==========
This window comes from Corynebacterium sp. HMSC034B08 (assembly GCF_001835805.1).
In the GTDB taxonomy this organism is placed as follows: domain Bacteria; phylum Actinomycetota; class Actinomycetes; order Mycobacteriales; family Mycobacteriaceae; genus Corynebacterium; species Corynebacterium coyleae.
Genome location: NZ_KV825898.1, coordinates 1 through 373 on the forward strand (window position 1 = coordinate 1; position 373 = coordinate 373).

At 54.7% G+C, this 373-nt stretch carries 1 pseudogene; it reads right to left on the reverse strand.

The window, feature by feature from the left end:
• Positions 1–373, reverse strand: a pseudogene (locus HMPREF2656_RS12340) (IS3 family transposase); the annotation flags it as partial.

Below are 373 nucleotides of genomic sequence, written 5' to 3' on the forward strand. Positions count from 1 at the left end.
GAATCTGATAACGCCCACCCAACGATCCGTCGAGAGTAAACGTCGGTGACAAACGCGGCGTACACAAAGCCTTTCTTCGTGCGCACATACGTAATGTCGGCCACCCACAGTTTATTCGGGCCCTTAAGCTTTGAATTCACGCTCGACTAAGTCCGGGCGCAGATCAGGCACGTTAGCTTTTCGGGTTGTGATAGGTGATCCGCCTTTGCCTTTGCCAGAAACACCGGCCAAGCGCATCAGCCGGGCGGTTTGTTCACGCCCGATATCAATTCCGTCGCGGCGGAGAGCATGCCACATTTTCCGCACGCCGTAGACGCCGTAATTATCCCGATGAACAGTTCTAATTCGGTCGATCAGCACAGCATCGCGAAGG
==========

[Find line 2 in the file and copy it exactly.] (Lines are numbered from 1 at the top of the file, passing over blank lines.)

In the GTDB taxonomy this organism is placed as follows: domain Bacteria; phylum Actinomycetota; class Actinomycetes; order Mycobacteriales; family Mycobacteriaceae; genus Corynebacterium; species Corynebacterium coyleae.